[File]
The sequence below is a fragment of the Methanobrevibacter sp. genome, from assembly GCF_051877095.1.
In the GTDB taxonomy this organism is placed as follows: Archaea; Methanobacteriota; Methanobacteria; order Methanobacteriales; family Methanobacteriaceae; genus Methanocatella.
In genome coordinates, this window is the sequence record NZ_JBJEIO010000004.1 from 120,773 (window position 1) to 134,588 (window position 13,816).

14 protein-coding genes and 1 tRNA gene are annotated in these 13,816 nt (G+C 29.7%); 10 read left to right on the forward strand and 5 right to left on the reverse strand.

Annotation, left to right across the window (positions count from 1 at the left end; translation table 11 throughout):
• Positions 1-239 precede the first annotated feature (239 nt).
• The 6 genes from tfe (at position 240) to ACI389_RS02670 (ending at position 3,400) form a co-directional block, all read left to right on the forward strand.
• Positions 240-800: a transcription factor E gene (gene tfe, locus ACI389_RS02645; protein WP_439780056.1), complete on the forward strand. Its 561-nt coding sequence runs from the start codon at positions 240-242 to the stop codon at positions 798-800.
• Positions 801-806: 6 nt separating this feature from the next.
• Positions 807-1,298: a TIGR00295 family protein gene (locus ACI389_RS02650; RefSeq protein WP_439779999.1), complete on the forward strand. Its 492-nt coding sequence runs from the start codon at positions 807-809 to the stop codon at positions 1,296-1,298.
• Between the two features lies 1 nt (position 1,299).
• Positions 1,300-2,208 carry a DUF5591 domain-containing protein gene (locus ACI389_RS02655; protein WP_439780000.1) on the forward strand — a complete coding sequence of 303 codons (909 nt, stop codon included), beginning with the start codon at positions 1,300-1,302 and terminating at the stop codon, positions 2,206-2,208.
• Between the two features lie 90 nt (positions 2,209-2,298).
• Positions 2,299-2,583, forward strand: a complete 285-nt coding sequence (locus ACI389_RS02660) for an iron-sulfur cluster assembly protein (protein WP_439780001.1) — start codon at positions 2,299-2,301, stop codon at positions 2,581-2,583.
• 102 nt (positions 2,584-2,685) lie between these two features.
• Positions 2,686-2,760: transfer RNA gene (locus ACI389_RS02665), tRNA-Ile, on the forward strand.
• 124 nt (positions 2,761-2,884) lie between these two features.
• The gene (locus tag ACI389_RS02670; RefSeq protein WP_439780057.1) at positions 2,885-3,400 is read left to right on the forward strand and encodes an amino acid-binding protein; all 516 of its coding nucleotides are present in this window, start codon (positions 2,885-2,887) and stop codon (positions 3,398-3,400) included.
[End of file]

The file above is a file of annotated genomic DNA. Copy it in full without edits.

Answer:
The sequence below is a fragment of the Methanobrevibacter sp. genome, from assembly GCF_051877095.1.
In the GTDB taxonomy this organism is placed as follows: Archaea; Methanobacteriota; Methanobacteria; order Methanobacteriales; family Methanobacteriaceae; genus Methanocatella.
In genome coordinates, this window is the sequence record NZ_JBJEIO010000004.1 from 120,773 (window position 1) to 134,588 (window position 13,816).

14 protein-coding genes and 1 tRNA gene are annotated in these 13,816 nt (G+C 29.7%); 10 read left to right on the forward strand and 5 right to left on the reverse strand.

Annotation, left to right across the window (positions count from 1 at the left end; translation table 11 throughout):
• Positions 1-239 precede the first annotated feature (239 nt).
• The 6 genes from tfe (at position 240) to ACI389_RS02670 (ending at position 3,400) form a co-directional block, all read left to right on the forward strand.
• Positions 240-800: a transcription factor E gene (gene tfe, locus ACI389_RS02645; protein WP_439780056.1), complete on the forward strand. Its 561-nt coding sequence runs from the start codon at positions 240-242 to the stop codon at positions 798-800.
• Positions 801-806: 6 nt separating this feature from the next.
• Positions 807-1,298: a TIGR00295 family protein gene (locus ACI389_RS02650; RefSeq protein WP_439779999.1), complete on the forward strand. Its 492-nt coding sequence runs from the start codon at positions 807-809 to the stop codon at positions 1,296-1,298.
• Between the two features lies 1 nt (position 1,299).
• Positions 1,300-2,208 carry a DUF5591 domain-containing protein gene (locus ACI389_RS02655; protein WP_439780000.1) on the forward strand — a complete coding sequence of 303 codons (909 nt, stop codon included), beginning with the start codon at positions 1,300-1,302 and terminating at the stop codon, positions 2,206-2,208.
• Between the two features lie 90 nt (positions 2,209-2,298).
• Positions 2,299-2,583, forward strand: a complete 285-nt coding sequence (locus ACI389_RS02660) for an iron-sulfur cluster assembly protein (protein WP_439780001.1) — start codon at positions 2,299-2,301, stop codon at positions 2,581-2,583.
• 102 nt (positions 2,584-2,685) lie between these two features.
• Positions 2,686-2,760: transfer RNA gene (locus ACI389_RS02665), tRNA-Ile, on the forward strand.
• 124 nt (positions 2,761-2,884) lie between these two features.
• The gene (locus tag ACI389_RS02670; RefSeq protein WP_439780057.1) at positions 2,885-3,400 is read left to right on the forward strand and encodes an amino acid-binding protein; all 516 of its coding nucleotides are present in this window, start codon (positions 2,885-2,887) and stop codon (positions 3,398-3,400) included.